I found this video showing off the delights the southern Italian region of Basilicata lurking on YouTube, and it has only had 470 views, which is a bit of a surprise because the video shows off this relatively unknown and unspoilt region of Italy rather well.
As you will see from the video, Basilicata is a little on the wild and rugged side, and looks to be just the place for travellers who like walking and exploring.
I’m pretty sure I saw an article somewhere on the world wide web which said that the Basilicata region of Italy was going to be one of the travel destinations for 2011; I can’t unearth this article now, alas, but after having seen this video, this would not surprise me.
The Region of Basilicata, Italy
Note that I found the video slow to load – but once it had loaded, it ran fine. Why not open a bottle of wine and pour yourself a glass while this video of Basilicata gets up to speed.
How about getting to Basilicata? Well, according to the Basilicata regional tourist board website and its, er, ‘How Reaching’ section (the apparently also official Discover Basilicata web site is rather better (but not from an SEO viewpoint, alas)), the airports to fly to are:
You will probably need to rent/hire a car to get the best out of any trip to Basilicata.
Where staying? (..or Where to Stay?)
BlogfromItaly.com partner Escapio.com has a smattering of hotels in magical Matera which you might like to take a look at: Hotels in Matera, Basilicata, Italy.
For a guide to Basilicata (and Puglia), try this popular Lonely Planet Puglia & Basilicata (Regional Guide) from Amazon.com or from Amazon.co.uk, the same guide is a best seller too: Puglia and Basilicata (Lonely Planet Regional Guides).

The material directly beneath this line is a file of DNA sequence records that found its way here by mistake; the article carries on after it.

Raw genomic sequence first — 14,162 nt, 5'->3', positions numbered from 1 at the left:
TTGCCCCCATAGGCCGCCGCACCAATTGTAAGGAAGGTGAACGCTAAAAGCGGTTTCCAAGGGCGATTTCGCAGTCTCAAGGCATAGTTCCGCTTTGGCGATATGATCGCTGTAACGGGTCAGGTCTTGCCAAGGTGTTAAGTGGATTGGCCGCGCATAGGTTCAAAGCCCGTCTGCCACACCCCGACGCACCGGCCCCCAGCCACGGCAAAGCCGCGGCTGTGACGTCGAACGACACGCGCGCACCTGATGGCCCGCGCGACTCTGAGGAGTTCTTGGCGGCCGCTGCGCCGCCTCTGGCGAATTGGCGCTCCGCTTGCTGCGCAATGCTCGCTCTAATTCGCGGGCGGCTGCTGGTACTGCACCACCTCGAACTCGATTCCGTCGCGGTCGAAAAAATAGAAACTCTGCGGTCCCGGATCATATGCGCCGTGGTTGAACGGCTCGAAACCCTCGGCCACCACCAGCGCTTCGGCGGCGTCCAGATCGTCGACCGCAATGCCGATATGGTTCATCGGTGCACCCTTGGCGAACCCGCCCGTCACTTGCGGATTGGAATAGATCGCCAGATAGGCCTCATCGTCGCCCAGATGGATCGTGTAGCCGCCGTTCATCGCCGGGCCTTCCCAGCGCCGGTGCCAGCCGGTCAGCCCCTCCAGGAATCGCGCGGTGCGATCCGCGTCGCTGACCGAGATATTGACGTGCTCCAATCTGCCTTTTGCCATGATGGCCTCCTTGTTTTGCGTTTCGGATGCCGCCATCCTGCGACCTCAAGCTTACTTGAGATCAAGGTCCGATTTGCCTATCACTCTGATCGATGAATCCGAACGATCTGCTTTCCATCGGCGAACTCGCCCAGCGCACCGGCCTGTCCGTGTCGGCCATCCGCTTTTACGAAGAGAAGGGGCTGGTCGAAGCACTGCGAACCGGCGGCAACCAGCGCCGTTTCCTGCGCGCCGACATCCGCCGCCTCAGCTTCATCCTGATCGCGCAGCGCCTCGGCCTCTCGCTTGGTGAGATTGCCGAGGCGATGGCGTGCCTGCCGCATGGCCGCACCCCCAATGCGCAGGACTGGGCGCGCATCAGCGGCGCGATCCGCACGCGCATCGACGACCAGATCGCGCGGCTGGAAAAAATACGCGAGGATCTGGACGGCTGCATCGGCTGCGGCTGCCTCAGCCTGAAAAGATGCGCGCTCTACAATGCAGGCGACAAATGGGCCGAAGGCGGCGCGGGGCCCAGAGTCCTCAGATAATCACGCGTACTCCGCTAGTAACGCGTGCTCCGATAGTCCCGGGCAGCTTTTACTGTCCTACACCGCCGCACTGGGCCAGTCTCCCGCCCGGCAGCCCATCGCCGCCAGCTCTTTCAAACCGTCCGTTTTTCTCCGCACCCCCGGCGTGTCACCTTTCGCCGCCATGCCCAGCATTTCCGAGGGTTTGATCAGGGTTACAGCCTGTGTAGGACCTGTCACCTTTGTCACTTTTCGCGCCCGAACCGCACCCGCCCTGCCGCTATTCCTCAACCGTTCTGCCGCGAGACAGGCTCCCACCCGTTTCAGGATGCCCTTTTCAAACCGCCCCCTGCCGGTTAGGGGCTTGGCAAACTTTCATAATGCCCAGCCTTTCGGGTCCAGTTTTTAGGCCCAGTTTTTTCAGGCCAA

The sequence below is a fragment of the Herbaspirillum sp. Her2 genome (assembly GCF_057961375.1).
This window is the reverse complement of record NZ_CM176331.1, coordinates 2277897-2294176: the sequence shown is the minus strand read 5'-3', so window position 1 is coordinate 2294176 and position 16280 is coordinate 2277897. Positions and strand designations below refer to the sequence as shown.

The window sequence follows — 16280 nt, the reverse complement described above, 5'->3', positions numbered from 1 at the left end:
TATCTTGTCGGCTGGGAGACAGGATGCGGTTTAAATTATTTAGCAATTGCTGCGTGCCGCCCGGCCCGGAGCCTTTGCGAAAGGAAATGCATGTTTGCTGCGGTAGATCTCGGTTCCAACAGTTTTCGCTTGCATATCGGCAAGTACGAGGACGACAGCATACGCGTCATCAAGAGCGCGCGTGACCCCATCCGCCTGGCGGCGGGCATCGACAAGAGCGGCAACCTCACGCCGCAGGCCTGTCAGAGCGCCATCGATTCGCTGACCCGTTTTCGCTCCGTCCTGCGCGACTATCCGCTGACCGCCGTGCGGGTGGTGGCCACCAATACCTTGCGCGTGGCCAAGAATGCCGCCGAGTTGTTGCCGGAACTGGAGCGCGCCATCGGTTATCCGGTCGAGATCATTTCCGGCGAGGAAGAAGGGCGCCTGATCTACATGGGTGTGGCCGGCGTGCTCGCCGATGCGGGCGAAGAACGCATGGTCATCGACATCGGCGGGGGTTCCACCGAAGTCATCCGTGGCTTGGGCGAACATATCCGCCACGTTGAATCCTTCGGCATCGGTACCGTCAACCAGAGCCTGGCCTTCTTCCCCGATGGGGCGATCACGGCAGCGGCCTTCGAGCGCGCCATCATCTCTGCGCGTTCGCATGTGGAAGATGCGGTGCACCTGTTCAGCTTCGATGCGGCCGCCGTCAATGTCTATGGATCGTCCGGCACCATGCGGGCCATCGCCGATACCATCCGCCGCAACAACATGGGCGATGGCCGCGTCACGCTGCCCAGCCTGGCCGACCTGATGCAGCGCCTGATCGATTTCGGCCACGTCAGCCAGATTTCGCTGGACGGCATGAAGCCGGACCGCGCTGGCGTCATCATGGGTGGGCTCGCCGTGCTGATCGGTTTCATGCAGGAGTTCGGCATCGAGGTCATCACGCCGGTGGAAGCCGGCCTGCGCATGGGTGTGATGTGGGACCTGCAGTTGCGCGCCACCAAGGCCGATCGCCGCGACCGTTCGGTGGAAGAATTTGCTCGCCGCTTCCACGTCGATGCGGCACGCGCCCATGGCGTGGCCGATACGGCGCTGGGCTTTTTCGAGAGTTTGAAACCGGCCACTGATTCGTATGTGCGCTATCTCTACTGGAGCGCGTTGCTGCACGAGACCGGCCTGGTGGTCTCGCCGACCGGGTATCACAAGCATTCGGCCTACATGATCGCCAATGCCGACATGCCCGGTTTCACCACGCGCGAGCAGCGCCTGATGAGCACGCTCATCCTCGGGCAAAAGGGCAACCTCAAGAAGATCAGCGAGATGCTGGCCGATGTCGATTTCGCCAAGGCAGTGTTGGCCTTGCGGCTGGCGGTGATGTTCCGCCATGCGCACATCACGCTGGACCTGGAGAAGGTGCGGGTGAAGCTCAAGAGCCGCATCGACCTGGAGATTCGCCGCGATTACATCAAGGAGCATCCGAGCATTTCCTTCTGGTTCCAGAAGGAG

When to go?
Just about all year round, although to lower the risk of rain, visiting Basilicata from May onwards is probably is good idea.
While the coastal areas of Basilicata will be very hot in August – touching 40°C, Basilicata also has areas which are mountainous – indeed, skiing is possible in this, one of Italy’s most southern of regions.
From my experience of being in the mountains in summer in Italy, temperatures during the day can be high, whereas after the sun goes down, temperatures in high altitude areas tend to drop too and this means that you can sleep at night!
April and May nights spent along the coast are likely to be cool enough for you to enjoy a bottle of Basilicata’s heady Aglianico red wine or the Terre dell’Alta Val d’Agri red and rosé wines.
Up in Potenza where temperatures never really hit extreme levels, just about any time of the year is wine drinking time.
If you do bounce of to Basilicata at some time, please do pop back here and let us know how you got on. Thanks!
Photo credit: Matera picture taken by Wikipedia user: Idéfix in July 2003.
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